One of the things that I love about doing my thesis on the colonial career of a 19th century judge- and yes, I did just (still?) use the word ‘love’- is that it has taken me to three and a half very different colonial settings in my research.  [Three and a half because Port Phillip was officially part of New South Wales, but I see it as a qualitatively different type of society to Sydney.]  The self-imposed need to knuckle down to start to write thematically has prodded me to turn to the West Indian aspect of my judge’s career- and so, where to start other than a Short History of the West Indies?

In 1968 the New Zealand historian Keith Sinclair wrote a cheekily-titled article called “On Writing Shist”.  No, it’s not a typo- ‘Shist’ is an abbreviation for “Short History”: all countries have them (often with “Short History” in the title), and many eminent historians tackle them.  Even though, as Keith Sinclair points out, a short history is written for an “educated non-specialist”, the reality is that often they’re read by people wanting an overview of their own history, and especially by other historians coolly interested to see how their colleagues, already known by their other work, tackle the task.  It’s a quite different readership when the reader is a complete outsider who knows very little about the topic beyond a vague idea of the country being “over there somewhere”.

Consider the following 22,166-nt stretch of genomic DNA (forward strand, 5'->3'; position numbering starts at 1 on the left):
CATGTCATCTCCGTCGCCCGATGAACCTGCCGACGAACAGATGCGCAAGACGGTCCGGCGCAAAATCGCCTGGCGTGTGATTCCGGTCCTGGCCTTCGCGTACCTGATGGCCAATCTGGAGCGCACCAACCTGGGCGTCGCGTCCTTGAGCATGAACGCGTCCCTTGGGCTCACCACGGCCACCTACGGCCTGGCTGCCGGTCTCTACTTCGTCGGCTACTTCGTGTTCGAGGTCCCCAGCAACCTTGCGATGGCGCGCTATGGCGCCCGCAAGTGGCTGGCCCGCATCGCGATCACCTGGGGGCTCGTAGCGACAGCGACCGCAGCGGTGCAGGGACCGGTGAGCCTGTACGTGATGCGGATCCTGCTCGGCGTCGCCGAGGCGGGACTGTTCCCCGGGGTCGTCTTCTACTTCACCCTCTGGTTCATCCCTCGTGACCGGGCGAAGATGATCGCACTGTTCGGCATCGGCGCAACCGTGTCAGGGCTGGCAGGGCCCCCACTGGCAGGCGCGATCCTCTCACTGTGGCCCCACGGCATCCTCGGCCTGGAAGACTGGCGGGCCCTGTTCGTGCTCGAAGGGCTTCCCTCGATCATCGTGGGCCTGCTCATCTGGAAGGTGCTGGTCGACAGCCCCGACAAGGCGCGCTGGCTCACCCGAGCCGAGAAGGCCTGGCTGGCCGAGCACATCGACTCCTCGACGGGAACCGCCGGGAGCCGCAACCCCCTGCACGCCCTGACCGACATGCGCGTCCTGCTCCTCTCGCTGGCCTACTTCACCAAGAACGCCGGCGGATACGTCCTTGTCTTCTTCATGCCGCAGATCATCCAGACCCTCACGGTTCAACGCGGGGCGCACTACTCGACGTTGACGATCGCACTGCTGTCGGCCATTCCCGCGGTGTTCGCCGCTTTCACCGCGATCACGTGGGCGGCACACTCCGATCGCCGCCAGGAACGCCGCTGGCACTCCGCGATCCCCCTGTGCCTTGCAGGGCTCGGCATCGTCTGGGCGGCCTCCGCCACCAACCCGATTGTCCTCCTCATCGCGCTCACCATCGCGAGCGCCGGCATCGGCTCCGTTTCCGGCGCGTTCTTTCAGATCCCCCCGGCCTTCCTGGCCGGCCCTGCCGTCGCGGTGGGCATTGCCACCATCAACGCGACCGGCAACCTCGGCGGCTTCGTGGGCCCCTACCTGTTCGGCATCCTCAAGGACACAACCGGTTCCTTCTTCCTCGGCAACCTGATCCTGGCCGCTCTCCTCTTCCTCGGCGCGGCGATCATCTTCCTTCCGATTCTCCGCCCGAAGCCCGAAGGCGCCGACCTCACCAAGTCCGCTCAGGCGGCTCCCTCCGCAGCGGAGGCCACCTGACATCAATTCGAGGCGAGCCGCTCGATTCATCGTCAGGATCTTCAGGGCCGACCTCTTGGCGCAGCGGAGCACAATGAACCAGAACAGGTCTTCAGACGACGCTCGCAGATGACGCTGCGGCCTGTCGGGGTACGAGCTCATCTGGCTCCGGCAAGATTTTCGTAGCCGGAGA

For this reason, it’s a good thing for a Short History to have a map or two. In this regard A Short History of the West Indies  fails dismally with not one single, solitary clear map beyond a picture of an antique map as artefact that was illegible.  I found myself craving a good series of historical maps showing which European nation owned what, which port towns were important when, and how and when locations changed their names.  Thank heavens for Lord Wikipedia, which provided this fascinating animated map here.  I am embarrassed to confess how long I spent, playing this over and over, watching islands swapping from one nationality to another, and moving in and out of significance. (How clever- it seems to run by itself!)


Keith Sinclair described  Shist as a “summary interpretation of a topic, intended to make it understandable… an extended kind of explanation”.  In such a book, facts form a “very thin hard skeleton…[ selected]… in relation to the pattern of the whole book”.  The tag cloud in the Google books description is quite pertinent here because it emphasizes that the book is largely concerned with places (Jamaica, Cuba etc) rather than people or events.  The book is arranged chronologically, as you might expect, and as the first edition was published in 1956, it would appear to have had extra chapters added as it spawned its second edition in 1963, third in 1971 and this final one in 1987.   Given that the book has been reprinted so many times with 16 reprints and 4 editions, it has been disconcerting and rather confidence-sapping to find so many typographical and date errors in the text.